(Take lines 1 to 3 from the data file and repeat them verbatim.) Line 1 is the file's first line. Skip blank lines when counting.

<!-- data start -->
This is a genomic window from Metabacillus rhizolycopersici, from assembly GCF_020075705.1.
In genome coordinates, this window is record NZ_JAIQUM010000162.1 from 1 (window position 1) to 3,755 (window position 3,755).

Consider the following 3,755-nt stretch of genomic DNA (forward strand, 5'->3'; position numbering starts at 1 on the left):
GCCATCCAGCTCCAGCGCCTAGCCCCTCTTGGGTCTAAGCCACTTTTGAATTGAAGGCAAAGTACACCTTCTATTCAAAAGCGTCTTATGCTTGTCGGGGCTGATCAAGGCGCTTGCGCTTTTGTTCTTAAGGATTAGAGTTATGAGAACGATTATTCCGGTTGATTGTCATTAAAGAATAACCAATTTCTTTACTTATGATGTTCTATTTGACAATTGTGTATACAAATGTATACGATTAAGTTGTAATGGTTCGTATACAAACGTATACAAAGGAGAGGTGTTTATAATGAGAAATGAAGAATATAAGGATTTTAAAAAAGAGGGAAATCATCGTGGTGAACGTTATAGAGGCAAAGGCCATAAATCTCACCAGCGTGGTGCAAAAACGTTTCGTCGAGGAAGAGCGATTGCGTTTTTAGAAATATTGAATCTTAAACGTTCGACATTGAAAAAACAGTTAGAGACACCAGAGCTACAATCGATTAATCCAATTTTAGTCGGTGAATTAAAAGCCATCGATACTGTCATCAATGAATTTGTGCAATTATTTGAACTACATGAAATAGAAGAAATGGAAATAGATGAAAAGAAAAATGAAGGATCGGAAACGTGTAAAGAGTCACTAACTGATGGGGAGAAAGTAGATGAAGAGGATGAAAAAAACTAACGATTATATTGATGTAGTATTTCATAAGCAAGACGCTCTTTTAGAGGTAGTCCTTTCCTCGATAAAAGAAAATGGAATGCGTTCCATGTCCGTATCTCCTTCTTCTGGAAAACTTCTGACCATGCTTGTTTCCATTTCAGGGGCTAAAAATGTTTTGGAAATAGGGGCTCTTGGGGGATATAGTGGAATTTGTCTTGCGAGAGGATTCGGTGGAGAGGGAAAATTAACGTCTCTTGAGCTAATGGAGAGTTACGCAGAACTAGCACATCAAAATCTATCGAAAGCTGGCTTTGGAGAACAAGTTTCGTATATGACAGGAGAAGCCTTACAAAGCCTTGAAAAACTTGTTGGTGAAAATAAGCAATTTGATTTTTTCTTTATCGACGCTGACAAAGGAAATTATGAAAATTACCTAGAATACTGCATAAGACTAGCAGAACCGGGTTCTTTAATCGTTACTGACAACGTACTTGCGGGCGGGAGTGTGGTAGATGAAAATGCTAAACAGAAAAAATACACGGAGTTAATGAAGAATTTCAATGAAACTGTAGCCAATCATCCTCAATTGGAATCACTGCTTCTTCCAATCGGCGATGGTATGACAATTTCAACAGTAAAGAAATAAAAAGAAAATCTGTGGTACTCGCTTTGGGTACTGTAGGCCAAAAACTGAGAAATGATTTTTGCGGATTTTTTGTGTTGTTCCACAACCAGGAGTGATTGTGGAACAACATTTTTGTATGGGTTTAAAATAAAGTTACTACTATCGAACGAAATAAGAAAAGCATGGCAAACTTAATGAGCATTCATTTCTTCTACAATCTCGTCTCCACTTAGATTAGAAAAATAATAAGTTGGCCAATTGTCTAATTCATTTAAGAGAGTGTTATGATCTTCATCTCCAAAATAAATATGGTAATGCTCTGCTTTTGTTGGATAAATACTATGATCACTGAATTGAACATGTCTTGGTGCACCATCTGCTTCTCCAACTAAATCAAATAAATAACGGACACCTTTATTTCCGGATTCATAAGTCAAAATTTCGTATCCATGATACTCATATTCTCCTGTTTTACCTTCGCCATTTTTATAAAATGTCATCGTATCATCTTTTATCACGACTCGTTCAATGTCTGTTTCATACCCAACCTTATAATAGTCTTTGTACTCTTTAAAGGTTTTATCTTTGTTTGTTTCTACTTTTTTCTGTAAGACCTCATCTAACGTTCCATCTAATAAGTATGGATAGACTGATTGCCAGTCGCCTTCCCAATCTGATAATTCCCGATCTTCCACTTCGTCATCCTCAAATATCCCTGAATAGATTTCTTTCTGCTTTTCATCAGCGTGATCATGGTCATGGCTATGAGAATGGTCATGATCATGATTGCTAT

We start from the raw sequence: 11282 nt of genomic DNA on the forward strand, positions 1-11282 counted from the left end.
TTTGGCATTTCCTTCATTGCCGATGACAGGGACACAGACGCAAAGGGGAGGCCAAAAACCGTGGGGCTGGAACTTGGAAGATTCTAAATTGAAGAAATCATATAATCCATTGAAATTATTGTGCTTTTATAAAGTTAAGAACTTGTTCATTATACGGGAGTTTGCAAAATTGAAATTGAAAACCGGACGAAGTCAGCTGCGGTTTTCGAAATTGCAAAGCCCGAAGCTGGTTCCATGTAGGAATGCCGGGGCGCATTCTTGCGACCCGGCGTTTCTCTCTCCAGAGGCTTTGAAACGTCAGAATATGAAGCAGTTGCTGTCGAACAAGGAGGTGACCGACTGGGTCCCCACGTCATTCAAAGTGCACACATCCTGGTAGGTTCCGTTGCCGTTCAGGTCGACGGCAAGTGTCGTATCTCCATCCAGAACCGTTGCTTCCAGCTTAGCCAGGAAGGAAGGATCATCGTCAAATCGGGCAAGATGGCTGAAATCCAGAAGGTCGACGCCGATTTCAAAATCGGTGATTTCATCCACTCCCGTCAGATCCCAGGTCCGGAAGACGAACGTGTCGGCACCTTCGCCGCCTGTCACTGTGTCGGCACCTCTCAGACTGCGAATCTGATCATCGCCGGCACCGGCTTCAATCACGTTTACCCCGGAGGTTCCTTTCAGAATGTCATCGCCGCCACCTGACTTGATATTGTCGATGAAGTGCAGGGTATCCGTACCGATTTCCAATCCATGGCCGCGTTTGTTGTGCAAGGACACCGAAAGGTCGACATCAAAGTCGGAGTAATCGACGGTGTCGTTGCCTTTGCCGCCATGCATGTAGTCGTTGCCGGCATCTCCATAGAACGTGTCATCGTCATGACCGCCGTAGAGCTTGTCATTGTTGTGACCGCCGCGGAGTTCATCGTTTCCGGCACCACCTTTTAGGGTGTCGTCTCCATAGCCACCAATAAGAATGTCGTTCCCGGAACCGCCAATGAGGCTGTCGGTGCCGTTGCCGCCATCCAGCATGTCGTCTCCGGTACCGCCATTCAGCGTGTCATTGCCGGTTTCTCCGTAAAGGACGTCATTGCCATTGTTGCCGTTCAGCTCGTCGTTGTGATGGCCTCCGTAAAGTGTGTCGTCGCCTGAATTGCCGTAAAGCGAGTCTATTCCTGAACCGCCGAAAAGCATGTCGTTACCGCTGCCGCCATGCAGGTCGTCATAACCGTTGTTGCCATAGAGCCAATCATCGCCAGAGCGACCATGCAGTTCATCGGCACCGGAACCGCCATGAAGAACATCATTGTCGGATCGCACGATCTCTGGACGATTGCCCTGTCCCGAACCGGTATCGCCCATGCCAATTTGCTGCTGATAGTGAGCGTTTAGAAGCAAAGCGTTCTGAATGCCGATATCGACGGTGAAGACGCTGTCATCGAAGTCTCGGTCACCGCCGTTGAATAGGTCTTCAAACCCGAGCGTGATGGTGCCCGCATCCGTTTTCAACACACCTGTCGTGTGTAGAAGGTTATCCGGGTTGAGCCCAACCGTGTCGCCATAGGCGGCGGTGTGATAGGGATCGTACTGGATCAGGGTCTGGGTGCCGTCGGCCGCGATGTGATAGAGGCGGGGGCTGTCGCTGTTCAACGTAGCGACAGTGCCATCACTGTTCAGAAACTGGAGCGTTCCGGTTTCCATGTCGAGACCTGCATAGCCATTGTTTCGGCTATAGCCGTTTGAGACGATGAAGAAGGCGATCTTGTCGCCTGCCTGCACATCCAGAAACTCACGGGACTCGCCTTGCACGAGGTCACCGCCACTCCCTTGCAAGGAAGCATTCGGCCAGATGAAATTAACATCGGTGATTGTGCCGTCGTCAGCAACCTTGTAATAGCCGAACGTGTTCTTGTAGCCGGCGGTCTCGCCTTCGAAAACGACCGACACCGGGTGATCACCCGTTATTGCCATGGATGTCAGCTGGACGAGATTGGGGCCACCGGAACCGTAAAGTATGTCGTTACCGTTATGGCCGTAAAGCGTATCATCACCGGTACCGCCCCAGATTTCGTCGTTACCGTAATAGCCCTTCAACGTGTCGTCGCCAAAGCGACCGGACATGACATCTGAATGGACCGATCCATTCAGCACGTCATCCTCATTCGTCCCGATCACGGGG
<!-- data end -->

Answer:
This is a genomic window from Metabacillus rhizolycopersici, from assembly GCF_020075705.1.
In genome coordinates, this window is record NZ_JAIQUM010000162.1 from 1 (window position 1) to 3,755 (window position 3,755).

Consider the following 3,755-nt stretch of genomic DNA (forward strand, 5'->3'; position numbering starts at 1 on the left):